Peter Shilton's payment was found to be taxable in full and almost always this will be the rule for payments made to employees prior to or upon their starting a new job.

© Jon Stow 2010

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What are golden handshakes?

Golden handshakes are payments to an individual upon termination of employment and may also be known as lump sum payments.

There are cases where such payments are not taxed at all, which are those post-death when an employee has died in service, and in some cases payments due to disability may qualify for exemption. Those are outside the norm.

For the most part termination payments are taxable under special rules. The first £30,000 of a leaving payment will be exempt from tax if it is an ex-gratia payment and therefore non-contractual. One may have to make the case to HMRC that the payment is not for services rendered and that there was no obligation on behalf of the employer.

Otherwise, payments in lieu of notice (PILONs- how we love these acronyms) are taxable if contractual in the sense that the employee's contract specifies that the employer will make a PILON if the employee is asked not to work notice.

If the contract does not specify this, being silent on the position where the employee is asked to leave without working notice, then the first £30,000 may qualify for the tax exemption because it then represents “damages” for breach of contract. However, if the employer habitually follows the practice of paying terminated employees in lieu of notice even though the contract does not specify this then HMRC may take the view that the first £30,000 is taxable because an employee would have the expectation and the employer probably the intention from the outset.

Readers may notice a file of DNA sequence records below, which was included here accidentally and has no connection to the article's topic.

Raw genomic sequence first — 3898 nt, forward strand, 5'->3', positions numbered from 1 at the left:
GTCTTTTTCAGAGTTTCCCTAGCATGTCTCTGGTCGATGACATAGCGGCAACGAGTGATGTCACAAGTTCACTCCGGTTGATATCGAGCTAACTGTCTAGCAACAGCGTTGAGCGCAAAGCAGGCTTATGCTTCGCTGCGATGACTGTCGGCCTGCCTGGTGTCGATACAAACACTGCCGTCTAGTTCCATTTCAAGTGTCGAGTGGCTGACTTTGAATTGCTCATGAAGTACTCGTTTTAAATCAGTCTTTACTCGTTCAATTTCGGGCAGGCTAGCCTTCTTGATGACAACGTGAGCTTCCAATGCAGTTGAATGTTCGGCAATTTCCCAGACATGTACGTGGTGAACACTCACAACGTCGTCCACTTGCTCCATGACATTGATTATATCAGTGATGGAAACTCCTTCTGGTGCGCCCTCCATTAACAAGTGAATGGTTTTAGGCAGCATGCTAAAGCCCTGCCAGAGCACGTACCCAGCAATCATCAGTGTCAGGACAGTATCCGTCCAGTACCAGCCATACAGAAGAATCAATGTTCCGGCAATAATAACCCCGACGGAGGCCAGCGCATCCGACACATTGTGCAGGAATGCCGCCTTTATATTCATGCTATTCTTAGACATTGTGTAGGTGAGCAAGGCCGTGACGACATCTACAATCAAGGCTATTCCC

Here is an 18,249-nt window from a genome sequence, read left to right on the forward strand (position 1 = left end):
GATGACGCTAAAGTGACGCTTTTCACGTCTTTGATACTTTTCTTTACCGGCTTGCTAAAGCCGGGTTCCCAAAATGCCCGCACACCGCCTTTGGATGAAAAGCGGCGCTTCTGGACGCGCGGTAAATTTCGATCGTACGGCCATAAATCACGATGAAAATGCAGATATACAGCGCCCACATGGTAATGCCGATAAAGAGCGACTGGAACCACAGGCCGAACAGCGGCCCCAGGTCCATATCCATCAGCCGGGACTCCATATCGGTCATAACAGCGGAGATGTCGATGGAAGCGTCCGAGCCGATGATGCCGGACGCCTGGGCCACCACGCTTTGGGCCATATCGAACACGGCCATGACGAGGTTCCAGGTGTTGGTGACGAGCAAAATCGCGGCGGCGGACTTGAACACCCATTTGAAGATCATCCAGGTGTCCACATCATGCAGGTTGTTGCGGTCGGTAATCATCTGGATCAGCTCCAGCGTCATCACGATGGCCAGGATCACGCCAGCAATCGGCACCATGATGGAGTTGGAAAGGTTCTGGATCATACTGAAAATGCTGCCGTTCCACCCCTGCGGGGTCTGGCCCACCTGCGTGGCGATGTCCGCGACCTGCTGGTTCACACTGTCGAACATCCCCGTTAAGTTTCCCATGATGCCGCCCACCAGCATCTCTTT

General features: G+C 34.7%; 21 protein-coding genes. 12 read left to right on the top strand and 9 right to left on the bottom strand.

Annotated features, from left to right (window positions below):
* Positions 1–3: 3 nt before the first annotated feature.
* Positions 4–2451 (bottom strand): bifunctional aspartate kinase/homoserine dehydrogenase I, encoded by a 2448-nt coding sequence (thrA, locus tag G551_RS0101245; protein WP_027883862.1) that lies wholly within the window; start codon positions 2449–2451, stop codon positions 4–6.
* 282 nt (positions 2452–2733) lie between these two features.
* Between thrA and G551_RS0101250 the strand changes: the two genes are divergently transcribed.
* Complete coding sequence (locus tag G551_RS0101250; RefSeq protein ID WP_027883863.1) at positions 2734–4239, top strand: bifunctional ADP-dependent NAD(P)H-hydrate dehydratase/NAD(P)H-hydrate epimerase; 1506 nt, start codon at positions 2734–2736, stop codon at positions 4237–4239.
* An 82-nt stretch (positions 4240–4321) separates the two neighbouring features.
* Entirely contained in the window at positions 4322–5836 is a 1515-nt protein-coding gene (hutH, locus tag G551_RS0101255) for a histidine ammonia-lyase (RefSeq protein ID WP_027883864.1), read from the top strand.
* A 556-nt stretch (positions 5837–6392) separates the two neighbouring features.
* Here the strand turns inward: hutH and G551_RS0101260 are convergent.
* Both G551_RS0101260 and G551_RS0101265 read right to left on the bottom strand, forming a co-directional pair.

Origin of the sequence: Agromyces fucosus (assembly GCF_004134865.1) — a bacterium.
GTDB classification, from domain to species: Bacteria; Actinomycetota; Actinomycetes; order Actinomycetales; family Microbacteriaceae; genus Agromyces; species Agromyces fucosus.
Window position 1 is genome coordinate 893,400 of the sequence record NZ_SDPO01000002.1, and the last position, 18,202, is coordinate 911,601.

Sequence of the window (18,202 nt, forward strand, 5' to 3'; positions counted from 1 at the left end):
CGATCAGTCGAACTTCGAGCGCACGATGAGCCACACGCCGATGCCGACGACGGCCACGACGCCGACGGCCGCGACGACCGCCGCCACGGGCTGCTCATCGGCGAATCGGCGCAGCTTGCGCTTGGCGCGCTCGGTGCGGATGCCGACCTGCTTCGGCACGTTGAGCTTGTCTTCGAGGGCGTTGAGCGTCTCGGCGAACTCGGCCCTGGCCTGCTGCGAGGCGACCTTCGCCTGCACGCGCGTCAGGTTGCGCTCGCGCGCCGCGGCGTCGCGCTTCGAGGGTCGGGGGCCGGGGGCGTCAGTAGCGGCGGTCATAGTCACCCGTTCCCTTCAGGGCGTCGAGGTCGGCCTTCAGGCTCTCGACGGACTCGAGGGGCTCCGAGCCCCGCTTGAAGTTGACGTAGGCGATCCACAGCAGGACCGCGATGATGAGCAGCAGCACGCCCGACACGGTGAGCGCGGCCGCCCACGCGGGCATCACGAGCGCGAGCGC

A true redundancy payment should qualify for the £30,000 exemption, but must be supportable as genuine on the evidence available.

If you are starting to think this whole area of leaving payments is a minefield, you would be right. If you are an employer planning on letting some of your workers go, you should get professional advice.

If you are an employee on the receiving end of both your notice and a proposed payment, you would also be wise to get professional advice before the agreement, and also in completing your Self Assessment Tax Return later. The level of taxation on any non-exempt amount might also depend on what level of income you have in the year you receive your payment, and often if you are not seeking further work you will benefit by having your termination payment at the beginning of a tax year in April or May so that it will not be aggregated with a whole year's pay.

The golden rule for golden handshakes is to seek professional advice.

© Jon Stow 2010